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GETHOSTBYNAME(3)                    Linux Programmer's Manual                    GETHOSTBYNAME(3)

       gethostbyname,  gethostbyaddr,  sethostent, gethostent, endhostent, h_errno, herror, hstr-
       error, gethostbyaddr_r, gethostbyname2, gethostbyname2_r, gethostbyname_r, gethostent_r  -
       get network host entry

       #include <netdb.h>
       extern int h_errno;

       struct hostent *gethostbyname(const char *name);

       #include <sys/socket.h>       /* for AF_INET */
       struct hostent *gethostbyaddr(const void *addr,
                                     socklen_t len, int type);

       void sethostent(int stayopen);

       void endhostent(void);

       void herror(const char *s);

       const char *hstrerror(int err);

       /* System V/POSIX extension */
       struct hostent *gethostent(void);

       /* GNU extensions */
       struct hostent *gethostbyname2(const char *name, int af);

       int gethostent_r(
               struct hostent *ret, char *buf, size_t buflen,
               struct hostent **result, int *h_errnop);

       int gethostbyaddr_r(const void *addr, socklen_t len, int type,
               struct hostent *ret, char *buf, size_t buflen,
               struct hostent **result, int *h_errnop);

       int gethostbyname_r(const char *name,
               struct hostent *ret, char *buf, size_t buflen,
               struct hostent **result, int *h_errnop);

       int gethostbyname2_r(const char *name, int af,
               struct hostent *ret, char *buf, size_t buflen,
               struct hostent **result, int *h_errnop);

   Feature Test Macro Requirements for glibc (see feature_test_macros(7)):

       gethostbyname2(), gethostent_r(), gethostbyaddr_r(), gethostbyname_r(), gethostby-
           _BSD_SOURCE || _SVID_SOURCE

       herror(), hstrerror():
           Since glibc 2.8:
               _BSD_SOURCE || _SVID_SOURCE || _GNU_SOURCE
           Before glibc 2.8:

       The gethostbyname*() and gethostbyaddr*() functions are obsolete.  Applications should use
       getaddrinfo(3) and getnameinfo(3) instead.

       The  gethostbyname() function returns a structure of type hostent for the given host name.
       Here name is either a hostname, or an IPv4  address  in  standard  dot  notation  (as  for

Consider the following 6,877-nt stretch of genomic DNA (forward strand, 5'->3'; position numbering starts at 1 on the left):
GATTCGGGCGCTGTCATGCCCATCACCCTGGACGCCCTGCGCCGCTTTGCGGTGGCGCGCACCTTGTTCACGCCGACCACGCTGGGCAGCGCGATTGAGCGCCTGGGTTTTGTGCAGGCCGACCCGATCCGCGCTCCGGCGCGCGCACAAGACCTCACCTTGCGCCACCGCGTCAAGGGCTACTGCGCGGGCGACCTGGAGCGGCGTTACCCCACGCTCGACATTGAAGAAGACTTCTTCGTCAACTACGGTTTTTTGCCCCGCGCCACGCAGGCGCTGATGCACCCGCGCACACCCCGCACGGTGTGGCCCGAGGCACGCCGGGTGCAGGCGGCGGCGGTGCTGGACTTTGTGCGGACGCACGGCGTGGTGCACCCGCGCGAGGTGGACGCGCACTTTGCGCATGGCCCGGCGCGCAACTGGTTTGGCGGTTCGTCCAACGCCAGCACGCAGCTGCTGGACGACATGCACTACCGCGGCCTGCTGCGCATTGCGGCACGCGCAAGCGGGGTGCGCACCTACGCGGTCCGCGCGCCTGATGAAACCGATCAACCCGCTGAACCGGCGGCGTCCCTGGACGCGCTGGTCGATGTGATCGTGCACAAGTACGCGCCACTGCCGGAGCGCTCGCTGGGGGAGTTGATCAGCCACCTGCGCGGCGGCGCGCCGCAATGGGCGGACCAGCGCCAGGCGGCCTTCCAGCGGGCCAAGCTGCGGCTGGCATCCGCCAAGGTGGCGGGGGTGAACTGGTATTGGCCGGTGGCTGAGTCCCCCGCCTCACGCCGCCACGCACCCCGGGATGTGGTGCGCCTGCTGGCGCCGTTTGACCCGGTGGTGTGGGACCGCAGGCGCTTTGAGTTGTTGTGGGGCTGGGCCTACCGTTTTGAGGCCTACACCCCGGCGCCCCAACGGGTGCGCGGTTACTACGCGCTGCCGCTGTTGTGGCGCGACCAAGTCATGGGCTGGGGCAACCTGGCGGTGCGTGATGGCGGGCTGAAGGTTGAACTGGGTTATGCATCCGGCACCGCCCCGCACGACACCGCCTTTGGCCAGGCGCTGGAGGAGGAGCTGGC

inet_addr(3)), or an IPv6 address in colon (and possibly dot) notation.  (See RFC 1884 for
       the description of IPv6 addresses.)  If name is an IPv4 or IPv6 address, no lookup is per-
       formed and gethostbyname() simply copies name into the h_name field and its struct in_addr
       equivalent into the h_addr_list[0] field of  the  returned  hostent  structure.   If  name
       doesn't  end  in  a  dot  and  the environment variable HOSTALIASES is set, the alias file
       pointed to by HOSTALIASES will first be searched for name (see hostname(7)  for  the  file
       format).  The current domain and its parents are searched unless name ends in a dot.

       The  gethostbyaddr()  function  returns  a  structure  of  type hostent for the given host
       address addr of length len and address type type.  Valid address  types  are  AF_INET  and
       AF_INET6.   The  host address argument is a pointer to a struct of a type depending on the
       address  type,  for  example  a  struct  in_addr  *  (probably  obtained  via  a  call  to
       inet_addr(3)) for address type AF_INET.

       The  sethostent() function specifies, if stayopen is true (1), that a connected TCP socket
       should be used for the name server queries and that the connection should remain open dur-
       ing successive queries.  Otherwise, name server queries will use UDP datagrams.

       The endhostent() function ends the use of a TCP connection for name server queries.

       The  (obsolete)  herror()  function  prints  the error message associated with the current
       value of h_errno on stderr.

       The (obsolete) hstrerror() function takes an error number (typically h_errno) and  returns
       the corresponding message string.

       The  domain name queries carried out by gethostbyname() and gethostbyaddr() use a combina-
       tion of any or all of the name server named(8), a broken out line from /etc/hosts, and the
       Network  Information Service (NIS or YP), depending upon the contents of the order line in
       /etc/host.conf.  The default action is to query named(8), followed by /etc/hosts.

       The hostent structure is defined in <netdb.h> as follows:

           struct hostent {
               char  *h_name;            /* official name of host */
               char **h_aliases;         /* alias list */
               int    h_addrtype;        /* host address type */